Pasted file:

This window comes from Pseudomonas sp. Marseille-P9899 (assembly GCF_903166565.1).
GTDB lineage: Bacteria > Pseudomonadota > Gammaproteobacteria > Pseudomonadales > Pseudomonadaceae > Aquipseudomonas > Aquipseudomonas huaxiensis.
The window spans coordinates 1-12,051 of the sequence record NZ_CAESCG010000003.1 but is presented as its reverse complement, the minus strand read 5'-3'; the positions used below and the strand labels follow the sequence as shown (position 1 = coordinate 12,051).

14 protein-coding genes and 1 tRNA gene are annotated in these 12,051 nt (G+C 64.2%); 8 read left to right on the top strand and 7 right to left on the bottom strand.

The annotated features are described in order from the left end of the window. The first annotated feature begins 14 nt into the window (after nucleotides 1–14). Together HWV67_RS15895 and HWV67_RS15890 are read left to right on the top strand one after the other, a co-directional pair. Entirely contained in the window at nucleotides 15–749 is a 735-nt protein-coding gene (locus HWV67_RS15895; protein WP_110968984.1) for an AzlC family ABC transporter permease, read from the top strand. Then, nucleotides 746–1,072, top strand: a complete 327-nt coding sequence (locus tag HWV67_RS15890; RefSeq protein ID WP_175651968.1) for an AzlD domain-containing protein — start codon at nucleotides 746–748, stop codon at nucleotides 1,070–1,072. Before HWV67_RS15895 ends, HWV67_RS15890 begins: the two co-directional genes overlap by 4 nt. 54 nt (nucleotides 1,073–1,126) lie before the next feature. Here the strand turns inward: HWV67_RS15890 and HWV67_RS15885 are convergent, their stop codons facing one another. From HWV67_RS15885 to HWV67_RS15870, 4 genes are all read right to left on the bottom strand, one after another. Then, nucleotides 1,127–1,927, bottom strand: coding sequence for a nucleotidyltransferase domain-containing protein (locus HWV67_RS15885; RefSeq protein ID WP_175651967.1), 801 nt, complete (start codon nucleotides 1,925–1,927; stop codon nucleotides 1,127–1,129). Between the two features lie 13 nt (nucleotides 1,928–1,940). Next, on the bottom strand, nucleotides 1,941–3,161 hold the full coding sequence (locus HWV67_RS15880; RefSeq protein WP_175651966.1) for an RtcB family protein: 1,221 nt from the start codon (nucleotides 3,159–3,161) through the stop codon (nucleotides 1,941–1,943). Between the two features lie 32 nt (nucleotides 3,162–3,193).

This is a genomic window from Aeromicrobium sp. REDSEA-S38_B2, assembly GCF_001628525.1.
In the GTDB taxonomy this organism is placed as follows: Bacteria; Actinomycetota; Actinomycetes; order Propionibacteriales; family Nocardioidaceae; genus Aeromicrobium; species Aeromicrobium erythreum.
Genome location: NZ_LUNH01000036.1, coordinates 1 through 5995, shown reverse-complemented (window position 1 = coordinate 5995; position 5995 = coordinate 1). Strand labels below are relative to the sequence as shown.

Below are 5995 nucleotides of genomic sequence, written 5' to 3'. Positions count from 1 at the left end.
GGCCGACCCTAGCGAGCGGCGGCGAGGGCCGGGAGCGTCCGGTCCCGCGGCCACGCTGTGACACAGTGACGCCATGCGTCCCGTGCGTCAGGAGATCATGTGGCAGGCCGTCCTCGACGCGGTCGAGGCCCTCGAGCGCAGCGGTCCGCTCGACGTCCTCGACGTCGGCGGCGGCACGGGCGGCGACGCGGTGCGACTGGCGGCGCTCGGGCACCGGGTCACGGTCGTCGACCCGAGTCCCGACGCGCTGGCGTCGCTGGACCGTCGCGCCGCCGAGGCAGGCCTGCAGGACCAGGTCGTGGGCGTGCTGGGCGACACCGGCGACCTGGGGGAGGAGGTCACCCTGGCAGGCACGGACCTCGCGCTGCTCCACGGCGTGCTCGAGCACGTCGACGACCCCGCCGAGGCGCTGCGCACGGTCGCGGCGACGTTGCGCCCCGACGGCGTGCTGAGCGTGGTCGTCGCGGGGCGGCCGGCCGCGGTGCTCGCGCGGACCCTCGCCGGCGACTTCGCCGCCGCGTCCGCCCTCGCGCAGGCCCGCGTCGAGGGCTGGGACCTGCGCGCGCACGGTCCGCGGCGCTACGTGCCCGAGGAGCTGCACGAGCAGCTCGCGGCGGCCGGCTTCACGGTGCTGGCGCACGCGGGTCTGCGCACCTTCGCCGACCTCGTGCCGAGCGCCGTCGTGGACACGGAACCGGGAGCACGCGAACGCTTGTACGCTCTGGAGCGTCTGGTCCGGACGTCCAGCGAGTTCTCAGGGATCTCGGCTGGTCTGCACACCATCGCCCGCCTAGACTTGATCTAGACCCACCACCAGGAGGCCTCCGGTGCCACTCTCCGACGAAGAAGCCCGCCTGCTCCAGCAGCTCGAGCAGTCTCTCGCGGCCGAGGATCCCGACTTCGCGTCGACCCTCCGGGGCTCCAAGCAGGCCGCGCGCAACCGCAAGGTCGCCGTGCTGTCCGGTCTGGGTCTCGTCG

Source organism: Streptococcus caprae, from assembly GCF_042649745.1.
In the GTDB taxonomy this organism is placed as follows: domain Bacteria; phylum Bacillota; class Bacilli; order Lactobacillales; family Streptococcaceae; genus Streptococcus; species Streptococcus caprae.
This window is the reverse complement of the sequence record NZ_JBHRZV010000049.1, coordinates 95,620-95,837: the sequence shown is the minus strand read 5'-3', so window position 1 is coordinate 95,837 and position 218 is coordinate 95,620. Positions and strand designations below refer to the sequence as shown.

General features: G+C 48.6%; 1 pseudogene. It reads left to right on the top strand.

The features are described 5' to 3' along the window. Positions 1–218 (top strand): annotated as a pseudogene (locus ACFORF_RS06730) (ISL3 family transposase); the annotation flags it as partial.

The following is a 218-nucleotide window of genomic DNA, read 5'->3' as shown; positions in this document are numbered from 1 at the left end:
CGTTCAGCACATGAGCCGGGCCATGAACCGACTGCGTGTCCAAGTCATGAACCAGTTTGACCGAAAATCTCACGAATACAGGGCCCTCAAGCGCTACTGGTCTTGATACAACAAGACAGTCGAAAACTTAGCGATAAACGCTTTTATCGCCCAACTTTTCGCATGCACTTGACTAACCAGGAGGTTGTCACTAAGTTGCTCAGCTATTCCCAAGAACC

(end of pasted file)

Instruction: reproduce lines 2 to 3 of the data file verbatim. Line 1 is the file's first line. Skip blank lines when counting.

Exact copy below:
GTDB lineage: Bacteria > Pseudomonadota > Gammaproteobacteria > Pseudomonadales > Pseudomonadaceae > Aquipseudomonas > Aquipseudomonas huaxiensis.
The window spans coordinates 1-12,051 of the sequence record NZ_CAESCG010000003.1 but is presented as its reverse complement, the minus strand read 5'-3'; the positions used below and the strand labels follow the sequence as shown (position 1 = coordinate 12,051).